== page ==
Psilocybin mushrooms, commonly known as magic mushrooms, mushrooms or shrooms, are a polyphyletic, informal group of fungi that contain psilocybin which turns into psilocin upon ingestion. Biological genera containing psilocybin mushrooms include Copelandia, Gymnopilus, Inocybe, Panaeolus, Pholiotina, Pluteus, and Psilocybe. Psilocybin mushrooms have been and continue to be used in indigenous New World cultures in religious, divinatory, or spiritual contexts. Psilocybin mushrooms are also used as recreational drugs. They may be depicted in Stone Age rock art in Africa and Europe, but are most famously represented in the Pre-Columbian sculptures and glyphs seen throughout North, Central and South America.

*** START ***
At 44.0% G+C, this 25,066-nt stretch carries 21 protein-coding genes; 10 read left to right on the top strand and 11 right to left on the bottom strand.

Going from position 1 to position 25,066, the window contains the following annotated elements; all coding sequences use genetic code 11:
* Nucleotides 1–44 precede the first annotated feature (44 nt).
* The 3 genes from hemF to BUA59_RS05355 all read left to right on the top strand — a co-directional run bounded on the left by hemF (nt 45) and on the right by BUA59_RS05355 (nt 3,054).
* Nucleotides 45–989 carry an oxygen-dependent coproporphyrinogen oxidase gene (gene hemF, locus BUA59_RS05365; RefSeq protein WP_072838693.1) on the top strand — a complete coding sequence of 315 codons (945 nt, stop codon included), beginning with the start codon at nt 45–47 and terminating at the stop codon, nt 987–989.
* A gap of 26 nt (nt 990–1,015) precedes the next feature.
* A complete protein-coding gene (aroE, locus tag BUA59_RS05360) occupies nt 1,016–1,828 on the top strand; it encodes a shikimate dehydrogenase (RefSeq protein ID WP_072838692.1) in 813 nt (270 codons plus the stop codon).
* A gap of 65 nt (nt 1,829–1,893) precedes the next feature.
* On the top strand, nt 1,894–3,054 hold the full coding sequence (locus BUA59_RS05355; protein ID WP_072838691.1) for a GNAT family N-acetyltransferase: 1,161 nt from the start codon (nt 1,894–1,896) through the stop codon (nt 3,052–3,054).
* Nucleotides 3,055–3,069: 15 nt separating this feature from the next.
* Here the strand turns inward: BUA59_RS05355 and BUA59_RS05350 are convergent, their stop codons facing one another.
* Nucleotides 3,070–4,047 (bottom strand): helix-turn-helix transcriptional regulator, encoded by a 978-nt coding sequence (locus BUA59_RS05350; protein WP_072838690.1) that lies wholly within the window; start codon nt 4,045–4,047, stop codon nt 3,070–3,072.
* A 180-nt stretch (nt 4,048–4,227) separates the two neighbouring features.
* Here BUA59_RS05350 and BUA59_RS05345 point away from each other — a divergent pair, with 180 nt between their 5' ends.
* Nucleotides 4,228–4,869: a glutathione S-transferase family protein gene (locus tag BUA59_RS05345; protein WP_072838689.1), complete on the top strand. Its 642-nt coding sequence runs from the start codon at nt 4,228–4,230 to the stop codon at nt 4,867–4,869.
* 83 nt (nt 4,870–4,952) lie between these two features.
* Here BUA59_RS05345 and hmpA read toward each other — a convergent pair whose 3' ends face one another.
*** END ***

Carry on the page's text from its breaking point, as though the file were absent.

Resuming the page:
Magic mushroom composition varies from genus to genus and species to species. Its principal component is psilocybin which gets converted into psilocin to produce psychoactive effect. Besides, psilocin, norpsilocin, baeocystin, norbaeocystin and aeruginascin may also be present which can modify the effects of magic mushrooms. Panaeolus subbalteatus, one of magic mushroom, had highest amount of psilocybin compared to the rest of the fruiting body. Certain mushrooms are found to produce beta carbolines which inhibits monoamine oxidase, an enzyme which breaks down tryptamine alkaloids. They occur in different genera, like Psilocybe,Cyclocybe and Hygrophorus Harmine, harmane, norharmane and a range of other l-tryptophan-derived β-carbolines were discovered in Psilocybe species.